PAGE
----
China’s securities regulator plans to raise the minimum proportion equity funds should have in shares, a move that may drive investments into the worst- performing major Asian stock market in the past year.
A stocks fund will be defined as one that holds more than 80 percent of its assets in equities, according to revised industry rules posted on the China Securities Regulatory Commission website. That compares with 60 percent now. The CSRC also plans to amend its rules so that a fund’s total assets can’t exceed 140 percent of its net assets.
“It will definitely be positive for the stock market” in the long run, said Daphne Roth, Singapore-based head of Asia equity research at ABN Amro Private Bank, which oversees about $207 billion. “But this is a multi-year project and it’s still in its early days. I am still cautious on China stocks, as we may see downgrades in some company earnings.” Chinese stock markets are shut for public holidays and will reopen on May 2. The benchmark Shanghai Composite Index (SHCOMP) has tumbled more than 10 percent from its 2013 high on Feb. 6 amid signs that the economy’s recovery is stalling. The nation’s industrial profits growth fell in March from the first two months, as banks from Goldman Sachs Group Inc. to JPMorgan Chase & Co. cut their estimates for full-year expansion.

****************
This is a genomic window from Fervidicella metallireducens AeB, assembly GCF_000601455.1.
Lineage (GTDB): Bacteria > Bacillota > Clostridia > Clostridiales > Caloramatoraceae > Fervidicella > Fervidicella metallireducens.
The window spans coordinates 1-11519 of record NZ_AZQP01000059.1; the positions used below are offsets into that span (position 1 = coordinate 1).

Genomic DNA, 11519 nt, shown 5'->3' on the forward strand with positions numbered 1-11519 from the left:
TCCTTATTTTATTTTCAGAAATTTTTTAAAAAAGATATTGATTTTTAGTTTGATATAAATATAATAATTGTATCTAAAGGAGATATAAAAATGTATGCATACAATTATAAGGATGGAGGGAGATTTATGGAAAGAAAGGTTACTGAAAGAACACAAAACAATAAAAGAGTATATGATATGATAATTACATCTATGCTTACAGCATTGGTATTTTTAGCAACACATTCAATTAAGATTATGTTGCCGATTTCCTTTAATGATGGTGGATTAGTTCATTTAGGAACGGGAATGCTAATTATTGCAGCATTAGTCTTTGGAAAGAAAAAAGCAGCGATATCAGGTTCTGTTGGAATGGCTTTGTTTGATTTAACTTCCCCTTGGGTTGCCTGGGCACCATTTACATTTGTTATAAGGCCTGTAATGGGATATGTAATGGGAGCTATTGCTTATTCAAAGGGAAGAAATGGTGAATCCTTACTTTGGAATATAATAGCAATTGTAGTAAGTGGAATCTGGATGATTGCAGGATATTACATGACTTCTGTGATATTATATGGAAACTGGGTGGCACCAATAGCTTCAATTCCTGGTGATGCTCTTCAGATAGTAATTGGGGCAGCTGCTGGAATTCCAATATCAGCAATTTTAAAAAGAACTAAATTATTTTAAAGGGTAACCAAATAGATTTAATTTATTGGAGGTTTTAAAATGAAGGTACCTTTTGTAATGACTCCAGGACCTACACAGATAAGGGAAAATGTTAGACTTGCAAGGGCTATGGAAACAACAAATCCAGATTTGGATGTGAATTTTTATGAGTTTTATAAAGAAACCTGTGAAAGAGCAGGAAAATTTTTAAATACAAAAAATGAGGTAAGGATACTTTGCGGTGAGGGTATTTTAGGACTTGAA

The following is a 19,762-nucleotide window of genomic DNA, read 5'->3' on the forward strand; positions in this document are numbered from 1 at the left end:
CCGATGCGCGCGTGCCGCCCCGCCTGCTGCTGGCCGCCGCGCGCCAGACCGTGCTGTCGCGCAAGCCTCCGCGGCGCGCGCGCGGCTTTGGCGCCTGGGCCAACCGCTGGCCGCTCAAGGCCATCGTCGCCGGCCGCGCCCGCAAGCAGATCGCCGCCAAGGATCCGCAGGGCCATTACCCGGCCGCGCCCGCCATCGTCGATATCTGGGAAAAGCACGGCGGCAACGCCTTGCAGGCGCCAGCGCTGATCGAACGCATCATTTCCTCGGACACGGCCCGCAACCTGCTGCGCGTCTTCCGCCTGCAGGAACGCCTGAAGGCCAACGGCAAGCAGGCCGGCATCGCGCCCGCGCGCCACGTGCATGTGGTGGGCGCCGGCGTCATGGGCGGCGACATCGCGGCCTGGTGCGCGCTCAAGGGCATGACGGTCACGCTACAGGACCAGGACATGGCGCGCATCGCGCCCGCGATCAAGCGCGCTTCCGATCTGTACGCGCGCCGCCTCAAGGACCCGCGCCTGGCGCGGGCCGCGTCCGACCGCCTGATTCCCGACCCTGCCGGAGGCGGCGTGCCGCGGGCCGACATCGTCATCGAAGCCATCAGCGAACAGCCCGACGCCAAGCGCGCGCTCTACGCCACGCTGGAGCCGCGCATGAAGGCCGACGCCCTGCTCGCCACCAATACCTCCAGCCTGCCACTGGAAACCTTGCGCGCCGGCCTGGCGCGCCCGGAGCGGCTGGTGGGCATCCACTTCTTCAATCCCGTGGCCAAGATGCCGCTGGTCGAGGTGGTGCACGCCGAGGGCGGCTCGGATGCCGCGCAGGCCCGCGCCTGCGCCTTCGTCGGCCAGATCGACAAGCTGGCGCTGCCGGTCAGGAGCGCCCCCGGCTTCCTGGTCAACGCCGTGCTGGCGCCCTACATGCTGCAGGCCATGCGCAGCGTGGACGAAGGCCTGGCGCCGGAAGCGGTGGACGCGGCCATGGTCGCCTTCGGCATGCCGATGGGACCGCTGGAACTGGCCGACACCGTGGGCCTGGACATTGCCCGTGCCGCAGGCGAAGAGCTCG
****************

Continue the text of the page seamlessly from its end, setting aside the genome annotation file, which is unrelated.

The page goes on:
Historically, stocks funds invest 80-90 percent of their holdings in equities, and currently 13.5 percent of the funds invest less than 80 percent, the Securities Times reported on April 27, citing an unidentified CSRC spokesman. The South China Morning Post said the change of rule could theoretically inject 200 billion yuan ($32 billion) into the market, without citing anyone.
China’s domestic stock market is valued at $3.06 trillion, making it the world’s fifth largest, according to data compiled by Bloomberg.
The CSRC is soliciting comments and suggestions on the proposed changes until May 26.
Separately, a CSRC spokesman said in a press conference on April 26 that overseas strategic investors, or Qualified Foreign Institutional Investors, aren’t selling shares on a large scale, even as they downgraded their view of the Chinese economy and market, according to the Securities Times.
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